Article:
A disproportionate share of blacks and Latinos lose their driver’s licenses because of unpaid tickets, study finds
African Americans and Latinos in California are more likely than others to lose their driver’s licenses because of unpaid tickets and then to be arrested for driving with suspended licenses, according to a report released Monday.
The report, by the Lawyers Committee for Civil Rights of the San Francisco Bay Area, examined U.S. Census Bureau data, records from the California Department of Motor Vehicles and information from 15 police and sheriff’s departments in the state to document by race the impact of unpaid traffic fines.
“Individuals who cannot afford to pay an infraction citation are being arrested, jailed and prosecuted, and are losing their licenses and their livelihoods,” the report said. “The communities impacted by these policies are disproportionately communities of color.”
Black drivers were found to be arrested at higher rates than whites for driving with licenses suspended because of unpaid tickets, the report said. The highest suspension rates in 2014 were found in poor neighborhoods with large percentages of black and Latino residents.
Whites represent 26.8% the county but accounted for only 14.8% of those arrested at that time for driving with a suspended license. During that time, 85% of 20,000 people arrested by the L.A. County Sheriff’s Department for driving with suspended licenses were black and Latino, according to the report.
In San Francisco, 5.8% of the population is black, but 48.7% of those arrested for traffic warrants in 2014 and 2015 were African American. Whites make up 41.2% of the city’s population but accounted for only 22.7% of the arrests, according to the lawyers’ group.
Monday’s report, based on data gathered in the last year, follows an earlier study by the group that found more than 4 million Californians had their licenses suspended for unpaid tickets since 2006. The cost of tickets soared during the state’s budget crisis because a variety of fees were added to the fines to pay for state programs.
In response to the earlier report, the state created a traffic ticket amnesty program to make it easier for drivers to get their traffic fines reduced and licenses reinstated. Court leaders also ended requirements that required drivers to pay the tickets before they could contest them.
“While these actions represent significant progress, they fail to adequately address the underlying racial and economic injustices of California’s debt collection and license suspensions policies and traffic court practices,” the new report said.
It is a misdemeanor in California to drive with a suspended license, and judges can issue warrants for drivers who fail to pay a ticket or appear in court to contest it.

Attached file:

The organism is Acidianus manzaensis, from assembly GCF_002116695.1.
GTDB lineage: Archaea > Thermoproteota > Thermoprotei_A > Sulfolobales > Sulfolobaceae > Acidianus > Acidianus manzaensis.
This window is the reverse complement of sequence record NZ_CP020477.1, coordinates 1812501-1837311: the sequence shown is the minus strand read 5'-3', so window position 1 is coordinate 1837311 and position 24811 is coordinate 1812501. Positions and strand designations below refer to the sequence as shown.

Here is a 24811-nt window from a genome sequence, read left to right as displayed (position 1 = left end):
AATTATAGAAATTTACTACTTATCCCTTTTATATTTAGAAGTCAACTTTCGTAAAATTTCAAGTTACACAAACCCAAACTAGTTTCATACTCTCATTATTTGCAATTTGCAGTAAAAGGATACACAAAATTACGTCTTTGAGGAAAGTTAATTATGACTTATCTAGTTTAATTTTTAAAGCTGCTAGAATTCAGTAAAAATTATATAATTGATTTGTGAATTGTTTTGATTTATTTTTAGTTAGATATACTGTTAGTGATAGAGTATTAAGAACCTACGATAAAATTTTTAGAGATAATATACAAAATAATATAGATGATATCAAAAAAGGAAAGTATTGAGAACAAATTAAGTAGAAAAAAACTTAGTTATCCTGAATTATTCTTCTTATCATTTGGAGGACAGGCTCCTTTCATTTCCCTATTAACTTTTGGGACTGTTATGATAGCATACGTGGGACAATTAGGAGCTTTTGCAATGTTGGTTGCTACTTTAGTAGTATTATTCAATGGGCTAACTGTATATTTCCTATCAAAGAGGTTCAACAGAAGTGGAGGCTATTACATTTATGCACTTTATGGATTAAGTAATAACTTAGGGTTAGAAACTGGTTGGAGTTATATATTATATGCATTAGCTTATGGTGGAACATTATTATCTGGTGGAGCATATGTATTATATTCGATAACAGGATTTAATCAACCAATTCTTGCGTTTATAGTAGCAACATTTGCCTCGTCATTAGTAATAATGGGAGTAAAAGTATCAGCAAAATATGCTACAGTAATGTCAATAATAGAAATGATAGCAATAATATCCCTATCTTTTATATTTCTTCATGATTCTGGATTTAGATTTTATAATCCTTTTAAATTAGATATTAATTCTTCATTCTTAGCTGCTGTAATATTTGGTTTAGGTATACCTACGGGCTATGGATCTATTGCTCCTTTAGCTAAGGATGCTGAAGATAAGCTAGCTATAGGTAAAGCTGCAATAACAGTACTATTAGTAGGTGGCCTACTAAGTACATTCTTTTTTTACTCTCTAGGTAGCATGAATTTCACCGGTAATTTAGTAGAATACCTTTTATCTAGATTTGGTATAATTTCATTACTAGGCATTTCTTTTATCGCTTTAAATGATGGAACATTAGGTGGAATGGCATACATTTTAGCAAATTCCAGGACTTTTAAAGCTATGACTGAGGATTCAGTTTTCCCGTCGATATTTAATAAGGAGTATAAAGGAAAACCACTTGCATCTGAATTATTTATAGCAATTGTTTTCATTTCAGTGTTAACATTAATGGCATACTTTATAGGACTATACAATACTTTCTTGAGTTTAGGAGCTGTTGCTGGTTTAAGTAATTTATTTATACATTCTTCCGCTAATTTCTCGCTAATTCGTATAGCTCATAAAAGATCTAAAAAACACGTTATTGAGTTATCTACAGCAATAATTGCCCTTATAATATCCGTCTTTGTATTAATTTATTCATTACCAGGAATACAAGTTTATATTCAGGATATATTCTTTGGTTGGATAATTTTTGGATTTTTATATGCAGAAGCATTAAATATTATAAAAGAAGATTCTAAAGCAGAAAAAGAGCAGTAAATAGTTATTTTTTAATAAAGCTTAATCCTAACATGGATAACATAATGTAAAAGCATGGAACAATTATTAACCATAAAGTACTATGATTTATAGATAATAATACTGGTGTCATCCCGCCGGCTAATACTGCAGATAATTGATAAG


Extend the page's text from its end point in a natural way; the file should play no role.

On Tuesday, a state Senate committee is scheduled to hold a hearing on a bill that would prevent the DMV from suspending licenses because of an inability to pay or failure to show up in court to contest tickets.
Kacey Campbell, 34, an African American disabled veteran, was among the millions of Californians who lost his license because of traffic debt. A ticket issued in Compton in 2006 for failing to wear a seat belt was followed by a ticket in Los Angeles for driving with a suspended license. The fines eventually ballooned to $5,000, and Campbell didn’t have a license for about eight years.
Campbell said in an interview that he tried to resolve the tickets at L.A. County Superior Court. “The best I came out with was 800 hours of community service and a $200 fine,” he said.
At the time, he and his family were living in a homeless shelter, he was receiving therapy for post traumatic stress disorder and his disabled premature daughter was in the hospital, he said. He did not do the community service.
A few weeks later he saw a flier from A New Way of Life, a nonprofit group that provides services to low-income residents in South Los Angeles, and called for help. A lawyer for the group managed to have his tickets and fines dismissed, he said.
“If a lawyer is present to represent you, they know you are serious, and they know the lawyer knows the law,” said Campbell, who earns a living as a gardener and musician and now lives in Palmdale. “They just can’t slam you like they would a regular individual.”
A New Way of Life, the East Bay Community Law Center and the Western Center on Law & Poverty contributed to Monday’s report. It called for an end to license suspensions that result from an inability to pay a fine and to stop police arrests for warrants based on such suspensions.
Theresa Zhen, a lawyer with A New Way of Life, said courts would still be able to pursue unpaid tickets with debt collectors and by garnishment.
The stories shaping California
Get up to speed with our Essential California newsletter, sent six days a week.
You may occasionally receive promotional content from the Los Angeles Times.